When the world gets too much to bear, it’s time to retreat to your ‘happy place’
Yes, I know exactly how you feel. It seems like the world has gone to hell in a handbasket. And you don’t know how you’re going to get through the next month, the next year, let alone the rest of your life.
You’ve spent days trying to live off the loose change you’ve scrounged from around the house. Or you spent endless hours queuing at the bank or at an ATM to get access to your own money. Donald Trump (Donald Trump!) is the new President of the United States. Leonard Cohen died. The list of misfortunes and tragedies seems endless.
So how do we survive in this world, which has begun to seem like such a nasty, brutish place?
Well, I don’t know about you, but I try and do so by going to my ‘happy place’. Which is often not a place at all but a state of mind I achieve by doing what pleases me best.
Here are just some of the things I have been doing over the last week or so to achieve ‘happy place’ status.
· If you can’t stand the heat, get back in to the kitchen: There is something therapeutic about stirring a pot of rice on the stove to make a comforting risotto for dinner. Or carefully measuring out the ingredients of a gooey chocolate cake and concentrating on getting the mixture just right. Or even using the first meethi of the season to make theplas for breakfast. If all this seems like too much work to you, then crack open a few eggs, add a dash of double cream, salt, pepper, herbs, and stir slowly over very low heat. Pile the mixture on to hot, buttered toast. The world’s troubles will recede with every mouthful.
· Get lost in the pages of an old book: There is nothing like comfort reading to make you feel better about yourself and the state of the world. And when the horrors of the world threaten to overwhelm, I retreat to the books of my childhood. I just finished re-reading Black Beauty, a birthday present from a young friend who knows me too well. And now I have started on Enid Blyton’s Malory Towers series, in the hope that the adventures of Darrell Rivers and gang will keep me from obsessing over President Trump (yes, yes, I know he’s not my President; but that doesn’t make it any easier). Word of caution: may be a good idea to stay away from the Harry Potter series. All those Voldemort references might come crashing back.
· Out of the mouths of babes: Spend time with children. Read them stories. Listen to what they got up to in school. Ask them to tell you the latest jokes they heard in class. Get them to share their worries and fears; if nothing else, that will put your worries and fears in perspective. If you don’t have any kids of your own, don’t worry. This is an emergency and you are allowed to borrow them from friends and family. There is nothing like listening to the inconsequential chatter that emerges from children to make you forget the cares of the grown-up universe. (Note: if there are no children handy, just head for the nearest park and watch the kids at play. Their screams and shouts of pleasure will make you feel better about the state of the world.)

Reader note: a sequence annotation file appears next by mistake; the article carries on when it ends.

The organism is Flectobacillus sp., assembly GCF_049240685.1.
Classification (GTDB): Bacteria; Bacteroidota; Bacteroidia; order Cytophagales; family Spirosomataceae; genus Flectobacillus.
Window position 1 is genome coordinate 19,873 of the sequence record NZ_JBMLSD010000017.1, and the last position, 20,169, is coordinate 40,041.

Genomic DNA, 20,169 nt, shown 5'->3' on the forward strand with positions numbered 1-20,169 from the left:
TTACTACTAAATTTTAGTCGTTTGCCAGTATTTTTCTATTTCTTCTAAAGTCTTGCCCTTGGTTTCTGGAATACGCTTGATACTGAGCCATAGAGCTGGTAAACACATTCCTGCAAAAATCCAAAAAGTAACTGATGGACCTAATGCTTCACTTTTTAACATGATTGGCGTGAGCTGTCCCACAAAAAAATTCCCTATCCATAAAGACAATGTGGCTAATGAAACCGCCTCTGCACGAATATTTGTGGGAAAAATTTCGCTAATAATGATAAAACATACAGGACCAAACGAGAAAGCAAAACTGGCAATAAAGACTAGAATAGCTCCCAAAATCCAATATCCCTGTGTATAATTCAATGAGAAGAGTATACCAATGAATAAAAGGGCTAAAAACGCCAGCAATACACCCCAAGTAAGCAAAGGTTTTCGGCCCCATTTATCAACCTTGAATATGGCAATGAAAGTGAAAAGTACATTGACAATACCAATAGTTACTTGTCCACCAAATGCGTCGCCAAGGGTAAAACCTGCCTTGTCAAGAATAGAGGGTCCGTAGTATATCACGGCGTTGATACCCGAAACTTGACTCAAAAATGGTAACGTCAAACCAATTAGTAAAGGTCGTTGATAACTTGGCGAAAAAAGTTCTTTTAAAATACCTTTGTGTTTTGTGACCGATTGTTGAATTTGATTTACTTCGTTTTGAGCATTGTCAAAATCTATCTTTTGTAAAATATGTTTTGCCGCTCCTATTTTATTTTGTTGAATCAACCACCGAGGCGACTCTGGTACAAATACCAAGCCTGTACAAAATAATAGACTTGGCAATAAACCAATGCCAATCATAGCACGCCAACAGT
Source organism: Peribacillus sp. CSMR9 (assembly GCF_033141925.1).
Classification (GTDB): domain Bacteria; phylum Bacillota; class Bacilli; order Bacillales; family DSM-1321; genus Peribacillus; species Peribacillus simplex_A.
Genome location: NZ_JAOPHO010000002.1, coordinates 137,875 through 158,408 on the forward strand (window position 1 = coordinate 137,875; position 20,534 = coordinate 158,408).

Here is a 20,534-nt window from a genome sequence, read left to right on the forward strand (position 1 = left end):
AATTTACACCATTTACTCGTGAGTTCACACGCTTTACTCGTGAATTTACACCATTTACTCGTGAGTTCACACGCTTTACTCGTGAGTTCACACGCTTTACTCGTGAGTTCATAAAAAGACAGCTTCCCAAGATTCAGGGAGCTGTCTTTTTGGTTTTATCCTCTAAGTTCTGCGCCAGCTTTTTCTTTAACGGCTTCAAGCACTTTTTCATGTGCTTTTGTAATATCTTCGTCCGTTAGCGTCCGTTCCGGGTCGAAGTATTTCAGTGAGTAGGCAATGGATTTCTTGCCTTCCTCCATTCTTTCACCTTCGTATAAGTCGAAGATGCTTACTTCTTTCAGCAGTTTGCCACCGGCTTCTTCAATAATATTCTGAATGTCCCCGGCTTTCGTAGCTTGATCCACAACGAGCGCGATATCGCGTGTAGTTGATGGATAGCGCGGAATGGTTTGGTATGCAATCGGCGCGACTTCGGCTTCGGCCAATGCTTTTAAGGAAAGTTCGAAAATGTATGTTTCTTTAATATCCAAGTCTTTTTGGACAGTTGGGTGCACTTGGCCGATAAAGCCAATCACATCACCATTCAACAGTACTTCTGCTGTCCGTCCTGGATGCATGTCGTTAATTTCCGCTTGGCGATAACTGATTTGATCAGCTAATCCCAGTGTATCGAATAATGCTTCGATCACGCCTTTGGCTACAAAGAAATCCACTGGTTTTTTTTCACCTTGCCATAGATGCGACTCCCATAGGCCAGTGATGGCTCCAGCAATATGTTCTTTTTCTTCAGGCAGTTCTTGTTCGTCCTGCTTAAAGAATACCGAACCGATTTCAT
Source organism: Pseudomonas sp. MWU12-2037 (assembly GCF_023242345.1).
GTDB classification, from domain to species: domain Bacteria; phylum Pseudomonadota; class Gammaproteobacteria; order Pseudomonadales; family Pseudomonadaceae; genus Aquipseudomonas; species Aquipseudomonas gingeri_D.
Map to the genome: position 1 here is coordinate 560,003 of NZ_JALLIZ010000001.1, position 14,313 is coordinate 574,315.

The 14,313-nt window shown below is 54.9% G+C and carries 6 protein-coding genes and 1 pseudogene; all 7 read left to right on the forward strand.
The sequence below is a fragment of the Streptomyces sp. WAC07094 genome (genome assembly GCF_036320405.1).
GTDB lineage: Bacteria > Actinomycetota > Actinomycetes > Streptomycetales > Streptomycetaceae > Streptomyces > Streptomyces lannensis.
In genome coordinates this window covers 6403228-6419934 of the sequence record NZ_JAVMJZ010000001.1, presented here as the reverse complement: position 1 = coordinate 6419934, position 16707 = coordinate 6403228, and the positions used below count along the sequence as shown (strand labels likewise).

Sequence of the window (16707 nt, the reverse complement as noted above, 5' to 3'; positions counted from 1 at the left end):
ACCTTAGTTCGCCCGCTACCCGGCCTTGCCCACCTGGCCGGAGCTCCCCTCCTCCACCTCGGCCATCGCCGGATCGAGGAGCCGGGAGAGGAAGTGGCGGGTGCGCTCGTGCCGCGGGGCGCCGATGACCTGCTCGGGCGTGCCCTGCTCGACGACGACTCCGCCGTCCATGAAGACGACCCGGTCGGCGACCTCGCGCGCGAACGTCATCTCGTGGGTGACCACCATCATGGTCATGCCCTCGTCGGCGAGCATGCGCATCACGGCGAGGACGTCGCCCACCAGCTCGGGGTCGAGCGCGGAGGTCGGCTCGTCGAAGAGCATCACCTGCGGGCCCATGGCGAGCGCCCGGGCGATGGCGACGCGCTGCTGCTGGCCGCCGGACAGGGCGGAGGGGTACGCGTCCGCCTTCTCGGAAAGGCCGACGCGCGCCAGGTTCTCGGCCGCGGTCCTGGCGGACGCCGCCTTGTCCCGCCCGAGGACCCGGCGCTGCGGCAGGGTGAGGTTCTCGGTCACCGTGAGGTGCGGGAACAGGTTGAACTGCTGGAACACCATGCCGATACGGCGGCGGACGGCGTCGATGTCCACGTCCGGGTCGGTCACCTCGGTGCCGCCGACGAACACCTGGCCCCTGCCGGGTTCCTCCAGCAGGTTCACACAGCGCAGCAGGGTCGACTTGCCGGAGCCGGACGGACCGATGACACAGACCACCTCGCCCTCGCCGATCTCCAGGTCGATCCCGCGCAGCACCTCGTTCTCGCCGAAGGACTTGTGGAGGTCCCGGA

· Schedule a digital detox: If you can’t stay offline during the day because of the nature of your work, that’s fine. But once you get home, put away the smartphone and tune out the constant chatter of the outside world. Don’t peek in to review your friends’ status updates on Facebook. Don’t keep trawling twitter to see (and outrage about) what’s happening in the world. Don’t even check into Instagram to see those carefully-filtered images of perfectly-curated lives. Let the outside world fade away while you listen to music, read a book, or just talk to your loved ones.
· Watch re-runs of your favourite feel-good TV shows: My own go-to show when depressed is Friends, which I have now seen so many times that I know entire episodes by heart. Modern Family, with its blended families and cute kids, serves as another emotional retreat. And of late, I have taken to binge-watching Gilmore Girls on Netflix as well, while sneaking in a few episodes of Will and Grace. There is certain comfort in retreating to a parallel universe where nothing really bad happens; and there are no nasty surprises because you know exactly what’s coming next.
Well, that’s just a small sample of the many things I did to try and stay sane while the world seemed to run mad. But if none of them work for you, then you could always go to your actual ‘happy place’ and recover your equilibrium. Walk down the flower-edged paths of your favourite park. Take a day trip to the beach with a picnic basket of your favourite treats. Or retreat to the mountains for a weekend of quiet and calm.
And take comfort in the thought that whatever happens, the sun will rise again tomorrow, and the day after, and the day after that. It may seem like the world has ended; but you will soon discover that the reports of its demise were vastly exaggerated.